Many times with my son I find it really is not appropriate to discipline him because he didn't 'get' what was going on, and he didn't 'get' why he was doing something unacceptable. In these instances it really is fair to say his Aspergers 'excuses' him from taking responsibility for his actions - it just doesn't excuse him from learning over time how to manage similar situations and at that point, take responsibility for mistakes.

So I think it's important to acknowledge that understanding and navigating social rules is a process - and until a child is at a point where they have gone through enough of that process - you cannot hold them responsible for a neurology that led them to muck up a social situation.

Caitlin
www.welcome-to-normal.com

Stephanie said...

"I can't claim the same amount of familiarity with other conditions that I can with aspergers but I do have several friends with those conditions."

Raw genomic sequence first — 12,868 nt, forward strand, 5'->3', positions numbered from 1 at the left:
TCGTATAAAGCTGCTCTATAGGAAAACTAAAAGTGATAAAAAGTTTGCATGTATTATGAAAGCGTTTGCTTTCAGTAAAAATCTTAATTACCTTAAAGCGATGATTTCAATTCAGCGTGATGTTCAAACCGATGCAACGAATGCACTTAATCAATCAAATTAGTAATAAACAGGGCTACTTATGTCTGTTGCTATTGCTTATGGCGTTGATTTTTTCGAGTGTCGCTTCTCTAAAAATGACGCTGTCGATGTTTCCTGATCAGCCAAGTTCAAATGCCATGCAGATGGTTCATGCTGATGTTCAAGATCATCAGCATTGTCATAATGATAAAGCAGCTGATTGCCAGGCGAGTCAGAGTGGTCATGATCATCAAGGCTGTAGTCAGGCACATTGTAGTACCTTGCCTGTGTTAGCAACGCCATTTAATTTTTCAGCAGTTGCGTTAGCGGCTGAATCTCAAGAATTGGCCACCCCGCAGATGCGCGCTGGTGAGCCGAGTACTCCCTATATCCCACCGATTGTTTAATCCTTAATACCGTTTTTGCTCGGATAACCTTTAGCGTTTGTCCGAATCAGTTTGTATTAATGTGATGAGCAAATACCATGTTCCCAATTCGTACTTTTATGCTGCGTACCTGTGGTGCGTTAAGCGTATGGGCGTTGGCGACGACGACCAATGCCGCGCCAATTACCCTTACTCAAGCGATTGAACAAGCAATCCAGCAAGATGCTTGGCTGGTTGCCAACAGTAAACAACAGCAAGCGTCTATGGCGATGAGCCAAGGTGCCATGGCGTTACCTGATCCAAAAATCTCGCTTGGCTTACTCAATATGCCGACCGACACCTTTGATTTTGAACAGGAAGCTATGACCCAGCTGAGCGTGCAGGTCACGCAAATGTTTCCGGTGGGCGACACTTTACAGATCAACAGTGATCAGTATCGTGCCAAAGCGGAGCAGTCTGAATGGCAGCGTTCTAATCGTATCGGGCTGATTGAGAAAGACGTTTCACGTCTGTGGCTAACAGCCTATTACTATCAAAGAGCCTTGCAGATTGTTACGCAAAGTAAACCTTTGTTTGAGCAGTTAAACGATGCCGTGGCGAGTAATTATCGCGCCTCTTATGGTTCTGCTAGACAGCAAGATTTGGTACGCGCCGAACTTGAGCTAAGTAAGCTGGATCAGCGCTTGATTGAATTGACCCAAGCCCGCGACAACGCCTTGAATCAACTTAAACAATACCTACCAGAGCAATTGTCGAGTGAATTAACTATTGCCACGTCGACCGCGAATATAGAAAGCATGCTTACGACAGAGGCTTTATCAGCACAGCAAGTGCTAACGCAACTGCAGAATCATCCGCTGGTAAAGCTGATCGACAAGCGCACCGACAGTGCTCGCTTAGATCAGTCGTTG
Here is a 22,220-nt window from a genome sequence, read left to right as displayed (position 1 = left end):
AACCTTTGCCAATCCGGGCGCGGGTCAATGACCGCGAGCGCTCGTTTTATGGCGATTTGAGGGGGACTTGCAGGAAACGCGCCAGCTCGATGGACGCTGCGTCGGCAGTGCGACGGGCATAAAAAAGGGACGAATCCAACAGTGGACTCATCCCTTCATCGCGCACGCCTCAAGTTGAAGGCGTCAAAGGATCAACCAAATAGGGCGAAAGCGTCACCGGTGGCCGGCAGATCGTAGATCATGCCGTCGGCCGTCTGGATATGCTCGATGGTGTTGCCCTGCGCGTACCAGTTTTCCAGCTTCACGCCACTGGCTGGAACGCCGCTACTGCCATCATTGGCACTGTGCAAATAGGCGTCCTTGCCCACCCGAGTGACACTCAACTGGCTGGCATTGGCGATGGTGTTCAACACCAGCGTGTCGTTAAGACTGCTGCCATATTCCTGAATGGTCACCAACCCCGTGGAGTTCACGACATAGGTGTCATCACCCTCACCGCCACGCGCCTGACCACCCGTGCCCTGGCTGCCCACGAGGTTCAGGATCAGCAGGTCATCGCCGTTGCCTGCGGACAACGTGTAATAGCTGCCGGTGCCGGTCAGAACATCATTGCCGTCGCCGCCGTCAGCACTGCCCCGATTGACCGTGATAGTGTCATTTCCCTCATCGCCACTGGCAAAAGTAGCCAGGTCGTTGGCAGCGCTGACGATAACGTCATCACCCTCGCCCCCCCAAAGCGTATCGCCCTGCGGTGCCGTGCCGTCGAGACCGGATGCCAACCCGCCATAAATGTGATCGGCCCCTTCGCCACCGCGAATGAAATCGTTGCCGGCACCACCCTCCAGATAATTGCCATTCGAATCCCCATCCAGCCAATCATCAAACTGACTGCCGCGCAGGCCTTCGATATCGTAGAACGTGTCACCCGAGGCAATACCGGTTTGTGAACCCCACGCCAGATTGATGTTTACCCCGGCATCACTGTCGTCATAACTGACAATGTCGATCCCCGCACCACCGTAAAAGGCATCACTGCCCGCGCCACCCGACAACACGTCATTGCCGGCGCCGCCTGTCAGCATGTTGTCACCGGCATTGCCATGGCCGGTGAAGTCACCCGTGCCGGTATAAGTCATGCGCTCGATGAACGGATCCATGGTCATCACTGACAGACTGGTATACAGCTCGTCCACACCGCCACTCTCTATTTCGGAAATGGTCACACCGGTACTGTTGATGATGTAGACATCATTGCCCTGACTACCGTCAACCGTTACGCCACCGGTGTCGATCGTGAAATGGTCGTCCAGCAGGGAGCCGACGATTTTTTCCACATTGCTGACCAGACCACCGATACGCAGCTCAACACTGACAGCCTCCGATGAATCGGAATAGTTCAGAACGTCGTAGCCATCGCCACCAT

I, too, know people with both diagnoses. When they are receiving appropriate treatment (i.e. treatment that works) and are being treated as human beings, then their behavior becomes much more predictable and much more under their own control. When they are assumed to be less than normal people, they are less likely to receive appropriate treatment and are obviously not being treated as human beings, and their behaviors (in relation to their symptoms) are less under their own control and therefore less predictable.

The problem, as I see it, is that when we as a society tolerate prejudice and bias (like that of the journalists reporting on these cases) to undermine their humanity, we create a situation where people with these diagnoses are less likely to get the care they need and are more likely to be dangerous to themselves or others because of that lack of care. Further, I would say this is true of human beings in general, and doesn't require a mental health diagnosis. When people are systematically de-humanized, they tend to become less civil.

"So, unless they're obviously dangerous, why shouldn't they be given the right to be innocent until proven guilty?

It all sounds great until something goes wrong."